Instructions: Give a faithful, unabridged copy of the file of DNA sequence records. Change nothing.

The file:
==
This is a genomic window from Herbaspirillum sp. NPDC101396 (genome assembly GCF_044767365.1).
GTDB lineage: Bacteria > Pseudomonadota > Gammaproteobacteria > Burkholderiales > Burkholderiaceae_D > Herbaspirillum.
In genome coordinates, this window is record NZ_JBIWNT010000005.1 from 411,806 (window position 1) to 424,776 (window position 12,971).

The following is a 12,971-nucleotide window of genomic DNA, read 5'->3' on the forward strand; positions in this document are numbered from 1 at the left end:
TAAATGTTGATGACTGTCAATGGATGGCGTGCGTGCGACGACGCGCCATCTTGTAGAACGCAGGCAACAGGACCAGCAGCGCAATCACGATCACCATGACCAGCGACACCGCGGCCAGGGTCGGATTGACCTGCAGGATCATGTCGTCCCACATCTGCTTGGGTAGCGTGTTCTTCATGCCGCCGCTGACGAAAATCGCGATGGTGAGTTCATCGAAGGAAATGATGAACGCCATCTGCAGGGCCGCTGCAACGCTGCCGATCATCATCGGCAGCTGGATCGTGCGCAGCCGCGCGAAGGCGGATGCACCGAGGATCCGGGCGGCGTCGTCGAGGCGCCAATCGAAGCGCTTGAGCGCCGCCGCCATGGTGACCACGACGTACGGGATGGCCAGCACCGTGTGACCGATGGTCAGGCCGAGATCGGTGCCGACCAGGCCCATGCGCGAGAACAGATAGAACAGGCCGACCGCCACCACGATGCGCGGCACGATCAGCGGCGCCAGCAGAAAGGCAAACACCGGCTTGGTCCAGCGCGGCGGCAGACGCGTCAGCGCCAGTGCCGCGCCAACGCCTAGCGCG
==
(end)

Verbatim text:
This is a genomic window from Herbaspirillum sp. NPDC101396 (genome assembly GCF_044767365.1).
GTDB lineage: Bacteria > Pseudomonadota > Gammaproteobacteria > Burkholderiales > Burkholderiaceae_D > Herbaspirillum.
In genome coordinates, this window is record NZ_JBIWNT010000005.1 from 411,806 (window position 1) to 424,776 (window position 12,971).

The following is a 12,971-nucleotide window of genomic DNA, read 5'->3' on the forward strand; positions in this document are numbered from 1 at the left end:
TAAATGTTGATGACTGTCAATGGATGGCGTGCGTGCGACGACGCGCCATCTTGTAGAACGCAGGCAACAGGACCAGCAGCGCAATCACGATCACCATGACCAGCGACACCGCGGCCAGGGTCGGATTGACCTGCAGGATCATGTCGTCCCACATCTGCTTGGGTAGCGTGTTCTTCATGCCGCCGCTGACGAAAATCGCGATGGTGAGTTCATCGAAGGAAATGATGAACGCCATCTGCAGGGCCGCTGCAACGCTGCCGATCATCATCGGCAGCTGGATCGTGCGCAGCCGCGCGAAGGCGGATGCACCGAGGATCCGGGCGGCGTCGTCGAGGCGCCAATCGAAGCGCTTGAGCGCCGCCGCCATGGTGACCACGACGTACGGGATGGCCAGCACCGTGTGACCGATGGTCAGGCCGAGATCGGTGCCGACCAGGCCCATGCGCGAGAACAGATAGAACAGGCCGACCGCCACCACGATGCGCGGCACGATCAGCGGCGCCAGCAGAAAGGCAAACACCGGCTTGGTCCAGCGCGGCGGCAGACGCGTCAGCGCCAGTGCCGCGCCAACGCCTAGCGCG